[37 Transgenic Shuttle Vector Assays for Determining Genetic Differences in Oxidative B Cell Mutagenesis in Vivo

By Klaus Felix, Lynne D. Rockwood, and Siegfried Janz

Because tumorigenesis is an in vivo phenomenon that can be evaluated optimally only in in vivo studies, it has been postulated that attempts to link tumor development with mutagenesis may be most informative when mutagenesis can also be assessed in vivo. We have chosen two transgenic shuttle vector assays, A LIZ (Big Blue) and pUR288 (placZ), to explore in mice the role of oxidative B cell mutagenesis in the development of the malignant plasma cell tumor, plasmacytoma (PCT). Here we provide a brief introduction to the putative role of oxidative stress during mouse plasmacytomagenesis (PCTG) and describe the utility of the XLIZ and pUR288 assays for determining oxidative B cell mutagenesis in vivo. In addition, we introduce a genetic system that employs congenic mouse strains to associate the susceptibility to PCT development with the genetic control of oxidative mutagenesis in the B cell compartment.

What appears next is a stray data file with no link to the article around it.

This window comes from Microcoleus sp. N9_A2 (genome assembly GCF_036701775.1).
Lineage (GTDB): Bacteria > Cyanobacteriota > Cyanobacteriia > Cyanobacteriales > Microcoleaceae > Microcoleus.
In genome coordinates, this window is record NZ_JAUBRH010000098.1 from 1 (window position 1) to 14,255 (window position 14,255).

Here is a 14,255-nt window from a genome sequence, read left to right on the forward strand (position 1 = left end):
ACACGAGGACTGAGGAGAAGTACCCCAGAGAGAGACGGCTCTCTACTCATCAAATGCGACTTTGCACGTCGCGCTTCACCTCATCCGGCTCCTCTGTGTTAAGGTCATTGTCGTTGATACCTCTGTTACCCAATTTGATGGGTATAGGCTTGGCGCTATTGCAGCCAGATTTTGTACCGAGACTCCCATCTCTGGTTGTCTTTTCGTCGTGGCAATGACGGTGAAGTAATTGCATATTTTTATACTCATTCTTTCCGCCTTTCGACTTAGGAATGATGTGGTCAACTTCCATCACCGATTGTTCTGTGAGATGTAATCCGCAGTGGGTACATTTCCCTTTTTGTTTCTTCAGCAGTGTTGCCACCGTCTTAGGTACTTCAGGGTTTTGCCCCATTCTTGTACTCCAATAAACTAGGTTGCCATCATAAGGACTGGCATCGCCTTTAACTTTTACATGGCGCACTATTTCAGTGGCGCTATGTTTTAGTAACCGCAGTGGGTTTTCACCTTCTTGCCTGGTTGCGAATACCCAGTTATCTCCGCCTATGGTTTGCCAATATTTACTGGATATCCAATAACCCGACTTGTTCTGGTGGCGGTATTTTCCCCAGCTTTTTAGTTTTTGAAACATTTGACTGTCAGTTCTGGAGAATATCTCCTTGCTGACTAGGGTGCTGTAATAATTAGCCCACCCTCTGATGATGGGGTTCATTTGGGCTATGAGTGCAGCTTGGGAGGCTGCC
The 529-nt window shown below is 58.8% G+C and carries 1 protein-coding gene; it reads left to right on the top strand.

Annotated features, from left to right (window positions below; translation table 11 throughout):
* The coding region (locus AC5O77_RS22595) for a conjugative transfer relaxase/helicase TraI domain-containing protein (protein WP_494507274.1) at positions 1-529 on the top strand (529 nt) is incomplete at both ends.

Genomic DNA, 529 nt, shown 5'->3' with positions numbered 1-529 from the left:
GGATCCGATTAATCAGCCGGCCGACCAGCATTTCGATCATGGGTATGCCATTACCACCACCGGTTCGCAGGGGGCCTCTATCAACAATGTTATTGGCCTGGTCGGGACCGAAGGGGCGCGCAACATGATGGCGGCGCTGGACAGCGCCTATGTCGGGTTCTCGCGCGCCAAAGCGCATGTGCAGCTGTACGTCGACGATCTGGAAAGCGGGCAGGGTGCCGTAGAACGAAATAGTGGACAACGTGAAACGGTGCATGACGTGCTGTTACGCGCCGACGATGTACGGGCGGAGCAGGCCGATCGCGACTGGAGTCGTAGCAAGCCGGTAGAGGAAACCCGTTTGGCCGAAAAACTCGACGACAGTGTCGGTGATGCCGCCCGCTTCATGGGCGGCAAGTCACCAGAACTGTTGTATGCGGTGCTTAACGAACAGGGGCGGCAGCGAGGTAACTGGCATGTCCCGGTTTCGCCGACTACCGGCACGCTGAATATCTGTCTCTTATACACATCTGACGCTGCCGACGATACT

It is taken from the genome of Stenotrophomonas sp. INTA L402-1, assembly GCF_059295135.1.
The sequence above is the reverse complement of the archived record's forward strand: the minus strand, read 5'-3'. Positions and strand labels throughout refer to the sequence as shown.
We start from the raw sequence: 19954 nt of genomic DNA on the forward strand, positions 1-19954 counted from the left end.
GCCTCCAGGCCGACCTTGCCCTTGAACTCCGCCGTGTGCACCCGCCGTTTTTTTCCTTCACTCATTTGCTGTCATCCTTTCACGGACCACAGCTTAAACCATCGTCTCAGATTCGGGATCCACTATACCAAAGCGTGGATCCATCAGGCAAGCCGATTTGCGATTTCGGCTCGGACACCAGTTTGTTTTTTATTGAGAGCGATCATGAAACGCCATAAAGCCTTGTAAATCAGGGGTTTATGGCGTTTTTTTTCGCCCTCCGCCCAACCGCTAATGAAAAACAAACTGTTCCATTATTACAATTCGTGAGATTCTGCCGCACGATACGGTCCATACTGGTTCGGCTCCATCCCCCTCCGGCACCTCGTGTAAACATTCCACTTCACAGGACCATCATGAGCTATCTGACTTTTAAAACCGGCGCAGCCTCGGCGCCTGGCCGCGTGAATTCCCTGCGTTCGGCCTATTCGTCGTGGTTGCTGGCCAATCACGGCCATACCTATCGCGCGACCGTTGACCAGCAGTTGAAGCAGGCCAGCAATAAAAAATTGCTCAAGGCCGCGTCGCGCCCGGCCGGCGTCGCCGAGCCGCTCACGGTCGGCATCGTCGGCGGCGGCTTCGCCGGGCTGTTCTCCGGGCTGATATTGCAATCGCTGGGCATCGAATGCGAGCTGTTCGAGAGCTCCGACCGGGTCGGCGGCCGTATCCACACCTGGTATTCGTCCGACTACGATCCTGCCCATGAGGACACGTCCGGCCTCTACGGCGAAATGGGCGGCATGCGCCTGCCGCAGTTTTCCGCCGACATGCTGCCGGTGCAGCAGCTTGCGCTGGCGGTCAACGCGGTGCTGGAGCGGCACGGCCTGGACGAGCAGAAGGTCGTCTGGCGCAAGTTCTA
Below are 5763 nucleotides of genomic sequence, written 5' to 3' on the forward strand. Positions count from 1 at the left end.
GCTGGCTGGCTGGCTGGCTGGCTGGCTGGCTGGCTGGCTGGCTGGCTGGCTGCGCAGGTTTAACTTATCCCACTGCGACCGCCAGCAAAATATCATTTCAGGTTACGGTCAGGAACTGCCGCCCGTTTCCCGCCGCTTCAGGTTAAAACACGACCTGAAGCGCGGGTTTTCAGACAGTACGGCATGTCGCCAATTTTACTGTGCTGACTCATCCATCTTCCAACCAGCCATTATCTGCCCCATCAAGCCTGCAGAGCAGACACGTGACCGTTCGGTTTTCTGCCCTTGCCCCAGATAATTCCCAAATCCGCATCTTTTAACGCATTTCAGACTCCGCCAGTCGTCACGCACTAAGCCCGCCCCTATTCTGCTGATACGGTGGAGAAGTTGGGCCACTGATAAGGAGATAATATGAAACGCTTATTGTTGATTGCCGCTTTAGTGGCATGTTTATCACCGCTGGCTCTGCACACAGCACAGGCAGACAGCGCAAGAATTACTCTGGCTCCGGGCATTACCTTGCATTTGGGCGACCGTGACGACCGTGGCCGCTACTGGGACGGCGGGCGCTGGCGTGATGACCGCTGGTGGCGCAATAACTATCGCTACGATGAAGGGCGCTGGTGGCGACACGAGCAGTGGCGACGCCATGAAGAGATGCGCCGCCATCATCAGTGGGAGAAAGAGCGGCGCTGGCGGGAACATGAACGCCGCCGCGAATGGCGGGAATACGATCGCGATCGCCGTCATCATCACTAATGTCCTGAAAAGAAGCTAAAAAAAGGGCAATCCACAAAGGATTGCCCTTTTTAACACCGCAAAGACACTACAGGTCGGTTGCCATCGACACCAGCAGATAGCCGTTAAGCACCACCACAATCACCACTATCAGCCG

BALB/c Plasmacytomas

Our interest in oxidative mutagenesis in B lymphocytes stems from our efforts to learn about the pathogenesis of inflammation-induced PCTs in mice. PCTs are immunoglobulin-producing neoplasms of terminally differentiated

Concluding Remarks

We have devised alternative approaches for inhibiting NADPH oxidase activity in human monocytes, using antisense ODNs. Although several pharmacologic inhibitors have been suggested to inhibit the activity of this enzyme complex, antisense ODN-mediated inhibition offers greater specificity and related lower toxicity. We recommend that none of these approaches, outlined in this chapter, be used in isolation. The use of multiple complementary approaches to modulate NADPH oxidase activity, or for that matter any enzyme activity, affords the investigator confidence that the experimental observations are sound.

Acknowledgments

This work was supported by NIH Grants HL-51068 and HL-61971 (M.K.C.). Additional support was provided by Minority Research Supplement HL-51068 (E.A.B.).

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